What Is the Consensus for 2014?
"The only thing people are worried about is that no one is worried about anything.... That isn't a real worry."
-- Adam Parker, chief U.S. strategist at Morgan Stanley
Virtually all strategists are now self-confident bulls, as gloom-and-doom forecasts have all but disappeared. After more than a year with no reactions of 10% or more, any future setbacks are being viewed by the consensus as "bumps in the road" and as opportunities to buy because (after the correction(s)) we will be "up up and away."
After missing the 25% rise in P/E ratios in 2013, the consensus also assumes that valuations will expand again in 2014. (Note: The average P/E ratio has increased by about 2% per year over the last 25 years.)
The domestic economy has forward momentum and global purchasing manager indices were relatively strong in December, so the extrapolation of heady growth is now in full force by the consensus.In terms of the markets, the consensus remains of the view that liquidity (albeit, at a slowing rate as of this month) will overcome complacency again as it did last year, but my surprises incorporate the notion that the extremes that exist today (in price and bullish sentiment) put the markets in a different and less secure starting point in 2014. As we enter 2014, investors and strategists are again grouped in a narrow consensus and expect a sweet spot of global economic corporate profit growth that will translate to higher stock prices. The consensus is for U.S. economic growth of +2.5% to +3.25% real GDP, bond yields to be 25 basis points-75 basis points higher and year-end 2014 closing stock market price targets to be up by about +8% to +10% (on average). Indeed, most strategists suggest (in sharp contrast to their views 12 months ago) that the big surprise for 2014 will be that there is upside to economic growth and stock market prices. (To illustrate, Harvard University's Martin Feldstein asks, "Do we have to worry about overheating [of the economy in 2014]?" in the Wall Street Journal. This year a consensus even exists as to what risks are in store for 2014. Most repeated surprises would be the failure of Abenomics; a slowdown in China's economic growth trajectory; and a U.S. economy that is either too cold (a recession), which would result in a disappointing profit picture, or too hot (3.5% or more real GDP growth), which would result in a rise in interest rates (and inflation) that would choke off growth and restrain valuations. Again, let's use Goldman Sachs' principal views of expected economic growth, corporate profits, inflation, interest rates and stock market performance as a proxy for the consensus:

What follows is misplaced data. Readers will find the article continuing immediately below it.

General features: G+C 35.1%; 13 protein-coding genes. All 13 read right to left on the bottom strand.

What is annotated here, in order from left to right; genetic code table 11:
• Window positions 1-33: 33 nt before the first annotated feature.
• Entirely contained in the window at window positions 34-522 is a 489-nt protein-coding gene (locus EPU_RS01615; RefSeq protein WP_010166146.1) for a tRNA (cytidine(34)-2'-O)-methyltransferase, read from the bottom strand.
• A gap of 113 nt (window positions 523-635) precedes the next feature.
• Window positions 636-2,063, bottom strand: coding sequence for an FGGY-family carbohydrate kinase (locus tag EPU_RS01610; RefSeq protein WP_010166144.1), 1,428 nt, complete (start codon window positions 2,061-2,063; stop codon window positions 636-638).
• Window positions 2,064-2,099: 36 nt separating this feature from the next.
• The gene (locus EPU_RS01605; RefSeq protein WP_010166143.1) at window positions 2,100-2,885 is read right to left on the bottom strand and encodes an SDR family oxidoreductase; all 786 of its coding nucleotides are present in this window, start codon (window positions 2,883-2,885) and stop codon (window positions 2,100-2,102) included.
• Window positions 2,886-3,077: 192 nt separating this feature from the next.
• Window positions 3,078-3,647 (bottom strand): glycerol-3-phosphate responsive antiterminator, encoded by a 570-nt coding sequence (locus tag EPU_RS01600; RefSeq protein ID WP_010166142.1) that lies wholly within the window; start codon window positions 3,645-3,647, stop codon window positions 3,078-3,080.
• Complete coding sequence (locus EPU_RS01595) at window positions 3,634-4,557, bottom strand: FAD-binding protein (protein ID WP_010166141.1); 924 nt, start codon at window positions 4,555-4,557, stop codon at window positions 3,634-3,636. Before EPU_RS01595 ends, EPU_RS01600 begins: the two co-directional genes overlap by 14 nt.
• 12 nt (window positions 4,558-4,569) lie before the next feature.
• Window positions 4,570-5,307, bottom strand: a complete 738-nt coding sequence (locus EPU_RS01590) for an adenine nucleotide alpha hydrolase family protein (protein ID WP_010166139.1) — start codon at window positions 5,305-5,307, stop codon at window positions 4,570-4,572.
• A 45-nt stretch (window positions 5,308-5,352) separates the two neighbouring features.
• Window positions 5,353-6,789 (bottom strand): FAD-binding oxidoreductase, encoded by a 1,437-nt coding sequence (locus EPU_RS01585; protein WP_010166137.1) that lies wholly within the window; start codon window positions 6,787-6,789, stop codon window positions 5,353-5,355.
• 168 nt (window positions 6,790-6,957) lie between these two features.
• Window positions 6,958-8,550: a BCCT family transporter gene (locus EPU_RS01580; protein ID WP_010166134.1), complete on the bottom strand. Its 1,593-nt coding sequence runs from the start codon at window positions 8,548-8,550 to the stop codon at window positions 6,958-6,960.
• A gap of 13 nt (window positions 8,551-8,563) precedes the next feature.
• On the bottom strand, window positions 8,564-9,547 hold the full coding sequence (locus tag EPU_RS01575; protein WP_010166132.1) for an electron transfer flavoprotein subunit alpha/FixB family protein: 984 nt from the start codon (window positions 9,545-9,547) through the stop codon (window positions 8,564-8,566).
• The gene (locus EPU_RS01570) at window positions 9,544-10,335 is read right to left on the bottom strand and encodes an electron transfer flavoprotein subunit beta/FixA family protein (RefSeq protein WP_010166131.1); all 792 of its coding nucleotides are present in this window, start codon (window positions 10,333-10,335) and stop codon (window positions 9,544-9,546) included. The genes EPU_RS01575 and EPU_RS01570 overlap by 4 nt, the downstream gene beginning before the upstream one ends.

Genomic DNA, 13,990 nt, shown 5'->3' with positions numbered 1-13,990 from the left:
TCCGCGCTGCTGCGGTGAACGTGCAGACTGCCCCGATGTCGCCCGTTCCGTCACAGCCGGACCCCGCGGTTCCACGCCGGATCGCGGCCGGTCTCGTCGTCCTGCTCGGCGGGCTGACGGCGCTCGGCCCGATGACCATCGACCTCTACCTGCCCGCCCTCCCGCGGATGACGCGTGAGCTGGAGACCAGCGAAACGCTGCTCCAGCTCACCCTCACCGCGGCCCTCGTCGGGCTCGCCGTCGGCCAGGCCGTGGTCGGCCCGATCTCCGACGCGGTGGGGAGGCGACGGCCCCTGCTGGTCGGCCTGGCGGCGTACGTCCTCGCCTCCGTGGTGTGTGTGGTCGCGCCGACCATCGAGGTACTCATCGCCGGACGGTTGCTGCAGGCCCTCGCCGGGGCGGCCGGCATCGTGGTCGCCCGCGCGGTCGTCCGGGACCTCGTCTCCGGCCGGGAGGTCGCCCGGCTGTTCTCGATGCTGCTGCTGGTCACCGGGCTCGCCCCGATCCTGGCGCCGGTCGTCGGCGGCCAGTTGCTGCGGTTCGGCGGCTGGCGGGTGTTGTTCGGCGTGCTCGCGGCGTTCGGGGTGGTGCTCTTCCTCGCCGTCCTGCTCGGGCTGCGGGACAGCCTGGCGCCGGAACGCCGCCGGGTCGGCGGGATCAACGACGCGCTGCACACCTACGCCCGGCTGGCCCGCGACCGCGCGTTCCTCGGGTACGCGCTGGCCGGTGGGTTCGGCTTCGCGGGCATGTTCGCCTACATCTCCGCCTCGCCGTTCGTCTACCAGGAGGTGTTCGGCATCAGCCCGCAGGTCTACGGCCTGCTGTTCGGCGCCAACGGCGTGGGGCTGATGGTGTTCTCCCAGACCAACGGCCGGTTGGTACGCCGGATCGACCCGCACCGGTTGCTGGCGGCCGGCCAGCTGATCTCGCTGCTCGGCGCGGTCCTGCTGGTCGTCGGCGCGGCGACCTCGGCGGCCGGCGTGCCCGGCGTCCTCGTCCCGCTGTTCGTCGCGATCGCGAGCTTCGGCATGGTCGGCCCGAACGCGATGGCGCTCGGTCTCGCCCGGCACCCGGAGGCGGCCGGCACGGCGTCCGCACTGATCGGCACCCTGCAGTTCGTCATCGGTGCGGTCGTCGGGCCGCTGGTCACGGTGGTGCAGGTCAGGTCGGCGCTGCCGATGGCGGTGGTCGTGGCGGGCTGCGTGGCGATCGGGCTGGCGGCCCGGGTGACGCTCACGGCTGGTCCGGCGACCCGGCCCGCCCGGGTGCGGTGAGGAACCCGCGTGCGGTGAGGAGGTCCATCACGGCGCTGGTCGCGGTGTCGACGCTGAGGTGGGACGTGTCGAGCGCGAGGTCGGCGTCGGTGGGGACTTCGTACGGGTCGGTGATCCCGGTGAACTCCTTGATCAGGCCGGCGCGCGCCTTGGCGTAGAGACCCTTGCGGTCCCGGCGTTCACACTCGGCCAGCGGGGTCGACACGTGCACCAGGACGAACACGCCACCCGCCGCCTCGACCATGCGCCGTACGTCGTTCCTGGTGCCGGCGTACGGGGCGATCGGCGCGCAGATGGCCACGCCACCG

- U.S. real GDP, which was +1.8% actual in 2013, +3.1% estimate for 2014;
- global real GDP, which was +2.8% actual in 2013, +3.6% estimate for 2014;
- S&P 500 EPS, which was $108 actual in 2013, $116 top-down estimate and $119 bottom-up estimate for 2014;
- year-end S&P 500 price target, which was 1848 actual in 2013, 1900 estimate for 2014;
- inflation/headline CPI, which was +1.5% actual in 2013, +1.5% estimate for 2014; and
- U.S 10-year Treasury yield, which was 2.75% actual in 2013, 3.25% estimate for 2014.
- Corporate profit margins (70% above historical averages) are stretched to 70-year highs, so earnings are exposed.
- Second-half 2013 strength in domestic economic growth has been boosted by nonrecurring inventory accumulation. Some more recent signs (e.g., automobile sales, retail spending and housing data) suggest a deceleration in growth may lie ahead.
- The baton exchange from Helicopter Ben to Whirlybird Janet could be unkind to the markets. On average, a change in the Fed chair has resulted in about a 7% drop in the major stock indices.
- Quantitative easing may not be a continued tailwind for stocks. As Peter Boockvar wrote, "QE doesn't create a safer world, it is just a temporary high and the danger always comes on the flip side as previously seen.... QE puts beer goggles on investors by creating a line of sight where everything looks good, but the Fed's current plan is to end it by year-end."
- Sentiment measures are elevated to historically bullish levels. This is seen not only in the disparity between bulls and bears (in the popular surveys) but also manifested in the third-highest margin debt to GDP in history.
- Valuations (P/E ratios) rose by nearly 25% in 2013 vs. only 2% annually since the late-1980s.
- The Shiller P/E ratio is at or near historic highs (excluding the bubble of the late-1990s).
- According to JPMorgan, the S&P 500 is now more expensive on a forward P/E basis than it was at its previous peak in October 2007.
- Interest rates might pose more of a threat than is generally viewed. The rose-colored glasses being worn by investors might be cleared in the year ahead, as the withdrawal from QE and low rates might be harsher.
- A year ago, market enthusiasm was muted. Today there are no cautionary forecasts for the S&P for the next 12 months.
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